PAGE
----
Organizations promoting and facilitating immigration to Israel are predicting a major spike in aliyah because of the coronavirus pandemic, which has taken a toll on Jewish communities around the world while sparing Israel for the most part.
But, based on figures for the first four months, 2020 could be the worst year for aliyah in nearly a decade.
According to data from the Jewish Agency, between January and April, 6,368 immigrants arrived in the country – a drop of 36 percent from the same period last year. April alone saw a record low influx of immigrants for any month, 350, a drop of 86 percent from last April.
This downturn has been attributed to the world health crisis, which has made it difficult to fly to Israel and has caused unusually long delays in the aliyah application and approval process.
The Jewish Agency figures show that more than 70 percent of the immigrants in January-April were from the former Soviet Union, the overwhelming majority of them from Russia. Only 342 immigrants were from the United States, with a similar number from France. Another 117 came from Ethiopia.
In the first four months of the year, only 21 imilmigrants came from Italy – one of the countries hardest hit by the global pandemic. Another 100 came from Britain. From most other European countries, the numbers were negligible, in most cases fewer than 10.
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Immigration from Latin America, by contrast, was hardly affected by the pandemic. A total of 509 immigrants from Latin America arrived in Israel in January-April, down 1 percent from the same period last year. Most of the new arrivals were from Brazil and Argentina.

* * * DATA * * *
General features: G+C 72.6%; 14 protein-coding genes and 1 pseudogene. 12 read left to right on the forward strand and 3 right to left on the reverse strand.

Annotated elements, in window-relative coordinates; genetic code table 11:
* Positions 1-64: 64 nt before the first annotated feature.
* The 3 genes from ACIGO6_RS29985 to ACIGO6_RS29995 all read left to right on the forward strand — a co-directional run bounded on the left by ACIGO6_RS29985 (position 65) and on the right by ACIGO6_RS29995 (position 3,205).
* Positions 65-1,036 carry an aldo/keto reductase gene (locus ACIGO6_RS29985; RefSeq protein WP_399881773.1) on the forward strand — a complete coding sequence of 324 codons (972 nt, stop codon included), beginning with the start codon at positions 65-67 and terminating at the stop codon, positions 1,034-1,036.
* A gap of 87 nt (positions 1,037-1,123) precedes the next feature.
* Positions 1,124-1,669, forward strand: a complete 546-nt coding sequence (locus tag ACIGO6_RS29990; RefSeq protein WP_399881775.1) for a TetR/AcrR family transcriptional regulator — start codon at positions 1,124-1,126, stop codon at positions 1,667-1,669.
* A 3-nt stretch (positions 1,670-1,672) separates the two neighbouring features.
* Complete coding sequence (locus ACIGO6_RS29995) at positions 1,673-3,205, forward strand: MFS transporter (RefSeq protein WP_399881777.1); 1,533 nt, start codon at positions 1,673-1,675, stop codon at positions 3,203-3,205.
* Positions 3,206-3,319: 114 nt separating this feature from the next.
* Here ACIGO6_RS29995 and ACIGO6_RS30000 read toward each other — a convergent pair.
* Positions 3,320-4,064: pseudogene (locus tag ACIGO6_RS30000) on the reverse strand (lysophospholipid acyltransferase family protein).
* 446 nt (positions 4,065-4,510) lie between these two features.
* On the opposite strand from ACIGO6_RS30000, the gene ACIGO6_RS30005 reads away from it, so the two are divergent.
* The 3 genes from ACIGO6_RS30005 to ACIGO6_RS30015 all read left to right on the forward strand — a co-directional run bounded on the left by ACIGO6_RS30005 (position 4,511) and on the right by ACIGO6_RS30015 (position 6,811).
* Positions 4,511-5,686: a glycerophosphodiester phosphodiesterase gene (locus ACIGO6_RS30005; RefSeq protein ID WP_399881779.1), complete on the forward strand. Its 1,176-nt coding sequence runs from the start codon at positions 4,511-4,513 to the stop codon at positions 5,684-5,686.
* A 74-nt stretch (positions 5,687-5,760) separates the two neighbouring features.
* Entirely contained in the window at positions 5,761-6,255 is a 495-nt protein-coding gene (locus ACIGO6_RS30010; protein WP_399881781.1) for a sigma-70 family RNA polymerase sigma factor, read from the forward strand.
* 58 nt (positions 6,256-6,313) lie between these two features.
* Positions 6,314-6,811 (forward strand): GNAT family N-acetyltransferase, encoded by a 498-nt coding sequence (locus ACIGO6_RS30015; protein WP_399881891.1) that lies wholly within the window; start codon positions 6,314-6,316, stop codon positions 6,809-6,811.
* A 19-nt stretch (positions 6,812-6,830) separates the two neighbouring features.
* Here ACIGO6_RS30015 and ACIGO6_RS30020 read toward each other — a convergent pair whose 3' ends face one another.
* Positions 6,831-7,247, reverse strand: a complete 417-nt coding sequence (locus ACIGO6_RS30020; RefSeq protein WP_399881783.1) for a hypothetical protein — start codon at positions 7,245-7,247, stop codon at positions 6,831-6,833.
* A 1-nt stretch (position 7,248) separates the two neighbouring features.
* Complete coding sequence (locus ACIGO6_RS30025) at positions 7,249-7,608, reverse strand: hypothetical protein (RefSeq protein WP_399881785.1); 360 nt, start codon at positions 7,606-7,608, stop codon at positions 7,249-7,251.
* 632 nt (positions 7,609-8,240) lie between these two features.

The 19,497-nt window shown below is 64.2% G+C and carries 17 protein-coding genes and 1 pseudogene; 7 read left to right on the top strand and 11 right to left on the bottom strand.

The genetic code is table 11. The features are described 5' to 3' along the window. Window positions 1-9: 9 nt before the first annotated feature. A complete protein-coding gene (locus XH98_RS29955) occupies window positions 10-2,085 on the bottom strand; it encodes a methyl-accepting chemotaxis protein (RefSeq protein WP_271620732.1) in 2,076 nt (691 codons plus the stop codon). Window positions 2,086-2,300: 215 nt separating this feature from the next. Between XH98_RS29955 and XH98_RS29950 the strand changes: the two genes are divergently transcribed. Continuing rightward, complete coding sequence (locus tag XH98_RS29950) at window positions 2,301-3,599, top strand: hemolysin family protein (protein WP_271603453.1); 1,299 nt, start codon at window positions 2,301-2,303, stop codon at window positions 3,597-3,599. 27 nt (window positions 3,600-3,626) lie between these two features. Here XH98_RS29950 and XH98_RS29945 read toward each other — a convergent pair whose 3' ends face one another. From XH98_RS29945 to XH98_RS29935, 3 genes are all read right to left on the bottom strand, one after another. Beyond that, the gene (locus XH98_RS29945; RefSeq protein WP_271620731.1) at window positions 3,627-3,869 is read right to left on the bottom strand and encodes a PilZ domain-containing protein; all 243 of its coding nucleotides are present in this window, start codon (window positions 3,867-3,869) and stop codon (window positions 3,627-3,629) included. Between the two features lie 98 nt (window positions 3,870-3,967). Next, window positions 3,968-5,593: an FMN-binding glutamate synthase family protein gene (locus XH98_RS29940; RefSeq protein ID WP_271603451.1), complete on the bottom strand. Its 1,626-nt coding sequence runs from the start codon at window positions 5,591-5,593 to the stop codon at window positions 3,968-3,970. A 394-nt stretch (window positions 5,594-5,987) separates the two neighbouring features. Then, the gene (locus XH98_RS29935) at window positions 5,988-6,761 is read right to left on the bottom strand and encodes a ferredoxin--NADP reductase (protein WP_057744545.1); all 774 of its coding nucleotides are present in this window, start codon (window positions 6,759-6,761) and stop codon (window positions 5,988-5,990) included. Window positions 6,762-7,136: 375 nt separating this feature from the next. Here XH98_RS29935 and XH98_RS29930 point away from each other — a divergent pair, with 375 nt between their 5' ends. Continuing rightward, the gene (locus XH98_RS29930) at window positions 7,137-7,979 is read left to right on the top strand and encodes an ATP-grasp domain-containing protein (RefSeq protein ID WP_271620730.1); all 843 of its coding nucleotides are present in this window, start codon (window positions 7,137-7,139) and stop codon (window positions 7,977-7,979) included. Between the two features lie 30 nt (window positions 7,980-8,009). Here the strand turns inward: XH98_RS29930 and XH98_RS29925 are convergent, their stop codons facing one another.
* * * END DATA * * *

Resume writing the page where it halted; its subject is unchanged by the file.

Indeed, Argentina was one of two countries around the world to have more people emigrate to Israel in the first four months of this year than in the same period last year. Aliyah from Argentina was up 29 percent in January-April, with 168 Jews from there moving to Israel.
The other exception was also a Southern Hemisphere country: 116 South African Jews made aliyah in the first third of the year – a 3 percent rise.
Israel went into lockdown in mid-March, and since then, with the exception of approved immigrants and participants in educational programs possessing visas, only Israelis have been allowed into the country. All people arriving are required to quarantine themselves for 14 days.
Speaking at the Haaretz Judaism conference two weeks ago, Jewish Agency Chairman Isaac Herzog said “a big aliyah wave” could be expected once the coronavirus crisis was resolved. This prediction, he said, was based on a rise in the number of inquiries received by Jewish Agency offices from people considering aliyah.
The secretary-general of the Jewish Agency, Josh Schwarcz, told a Knesset committee last week that as many as 50,000 immigrants could arrive in 2021. Nefesh B’Nefesh, the organization responsible for facilitating immigration from North America, has also reported considerable interest in aliyah since the coronavirus outbreak.
Israel took in more than 35,600 immigrants in 2019, the best year for aliyah in a decade. Most of the growth last year was fueled by an especially large increase in the number of immigrants from Russia.
Based on current trends, the immigrant total this year will fall below 20,000. The last time the number dipped that low was 2012.